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27 Mar 06. The announcement in the FT that BAE Systems and VT Group are considering a joint bid for Babcock International, should pave the way for the historic unification of Britain’s naval shipyards.
While people close to the situation said talks were still at a very early stage, the two potential bidders – which own most of Britain’s shipyards – were forced by the Takeover Panel to make an announcement after mounting speculation that talks were going on. Babcock said it had not received a takeover approach. The shares, which have risen more than 80 per cent over the past year, climbed another 11p yesterday to close at 270p, giving it a market value of £564m.
The Ministry of Defence has been pushing for consolidation of Britain’s shipyards in an effort to cut costs and improve efficiency.

In a White Paper last year, Lord Drayson, defence procurement minister, said the “sector had failed consistently to deliver satisfactory performance” and “must be streamlined for greater efficiency and profitability”.
It is understood that the MoD has become impatient in recent weeks with progress towards consolidation and has made its feelings clear to the two main protagonists, BAE and VT.

BAE owns yards in Glasgow and Cumbria, while VT owns the Portsmouth naval yard. Babcock owns the yard in Rosyth in eastern Scotland and the Faslane yard, which maintains Britain’s nuclear submarine fleet. It also has a strong business supplying services to MoD, as does VT.

A senior banker said the potential deal made sense because it would increase the pace of consolidation, while VT could also pick up Babcock’s various defence services businesses. “It makes sense that VT leads this,” he said. “They have been close to doing a Babcock deal on a couple of occasions in the past.”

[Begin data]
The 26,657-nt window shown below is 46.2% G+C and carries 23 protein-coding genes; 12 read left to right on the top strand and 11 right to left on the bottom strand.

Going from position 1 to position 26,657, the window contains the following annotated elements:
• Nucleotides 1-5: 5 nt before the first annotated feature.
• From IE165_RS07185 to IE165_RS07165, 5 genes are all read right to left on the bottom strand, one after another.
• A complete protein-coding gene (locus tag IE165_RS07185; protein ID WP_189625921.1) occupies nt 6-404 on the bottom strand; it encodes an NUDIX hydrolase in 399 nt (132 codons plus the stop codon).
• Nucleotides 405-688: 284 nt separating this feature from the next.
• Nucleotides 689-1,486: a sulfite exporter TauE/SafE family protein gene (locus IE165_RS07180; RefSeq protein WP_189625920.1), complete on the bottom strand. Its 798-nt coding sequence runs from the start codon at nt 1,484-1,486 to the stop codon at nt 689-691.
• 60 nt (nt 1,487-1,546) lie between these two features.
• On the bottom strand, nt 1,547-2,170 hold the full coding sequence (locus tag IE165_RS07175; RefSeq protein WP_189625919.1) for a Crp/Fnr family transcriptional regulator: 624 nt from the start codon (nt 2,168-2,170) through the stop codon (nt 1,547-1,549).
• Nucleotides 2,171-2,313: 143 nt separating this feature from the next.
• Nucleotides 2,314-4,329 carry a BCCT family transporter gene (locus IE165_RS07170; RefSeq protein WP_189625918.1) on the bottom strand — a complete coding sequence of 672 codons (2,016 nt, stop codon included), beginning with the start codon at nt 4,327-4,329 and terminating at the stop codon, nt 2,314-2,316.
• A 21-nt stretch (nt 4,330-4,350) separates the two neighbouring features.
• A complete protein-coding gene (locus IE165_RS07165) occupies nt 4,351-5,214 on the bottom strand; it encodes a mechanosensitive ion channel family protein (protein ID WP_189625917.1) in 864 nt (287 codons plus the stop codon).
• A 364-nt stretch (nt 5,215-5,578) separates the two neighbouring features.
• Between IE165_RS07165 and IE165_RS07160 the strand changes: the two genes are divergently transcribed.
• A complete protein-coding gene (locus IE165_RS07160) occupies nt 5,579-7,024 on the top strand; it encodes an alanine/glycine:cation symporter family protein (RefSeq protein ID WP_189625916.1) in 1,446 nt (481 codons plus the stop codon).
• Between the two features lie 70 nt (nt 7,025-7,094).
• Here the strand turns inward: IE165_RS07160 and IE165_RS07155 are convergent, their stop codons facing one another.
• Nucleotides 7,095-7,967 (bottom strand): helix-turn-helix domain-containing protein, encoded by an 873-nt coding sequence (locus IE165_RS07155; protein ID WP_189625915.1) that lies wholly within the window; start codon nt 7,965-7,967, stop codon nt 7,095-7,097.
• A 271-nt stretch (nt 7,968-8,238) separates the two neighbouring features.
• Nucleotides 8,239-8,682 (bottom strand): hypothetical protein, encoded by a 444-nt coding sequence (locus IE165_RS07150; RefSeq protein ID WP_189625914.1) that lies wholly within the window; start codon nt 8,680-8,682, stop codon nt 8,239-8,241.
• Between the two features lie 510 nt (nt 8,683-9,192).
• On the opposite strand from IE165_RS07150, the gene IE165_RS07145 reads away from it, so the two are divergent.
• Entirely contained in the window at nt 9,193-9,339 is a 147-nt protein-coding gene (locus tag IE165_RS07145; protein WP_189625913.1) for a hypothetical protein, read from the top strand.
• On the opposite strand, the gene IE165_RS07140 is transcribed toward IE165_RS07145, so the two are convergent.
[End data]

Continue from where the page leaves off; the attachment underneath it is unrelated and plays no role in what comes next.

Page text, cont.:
BAE, Britain’s biggest defence company, has been selling its European assets. But Mike Turner, its chief executive, has said his faith in a viable UK business was restored by the recent White Paper. The document singles out BAE as the partner of choice for the MoD across air, land and sea. BAE has cash to spend, though most is earmarked for deals in the lucrative US market. People close to the talks said it was unclear how VT would pay for its part of the deal, though a banker said it could offer its own paper.

However sources close to BATTLESPACE suggest that this is not the end of the consolidation. Swan Hunter has been left out of these talks; it is finishing the two ships it has on order having been paid handsomely up front by the Government. It is then likely that the site would become riverfront properties as is happening in Glasgow.

This brings us to the next stage of the process. As we have said earlier Glasgow is being gently gentrified by the Scottish Executive. Where warehouses populated the Clyde frontage, there are now huge building sites stretching up to Yarrow and beyond. As was seen at the recent Type 45 launch, great care has to be taken when launching such a large vessel when residential buildings are on the far bank, hence the use of tonnes of chains to slow the launch down. Both Yarrow and Govan are restricted in the size of boat they can launch and are also well placed to take part in the gentrification exercise, a lucrative sideline for BAE, already practised at many of it other sites. Babcock owns Rosyth, a yard with huge development potential for shipbuilding. After all the Government under John major paid for the building of a the huge Trident basin, only to shelve it at huge costs under the Maastricht vote agreement to take it to DML where some £750m was spent to bring the berths up to nuclear standard. Thus a move from Yarrow/Govan post-Type 45 would seem the logical move freeing huge acres of building land. Where does this leave Barrow? Barrow is in a high-unemployment area but has poor communications. Some sources suggested that GD could bid for the yard as a European submarine base; this is still a possibility given that the company

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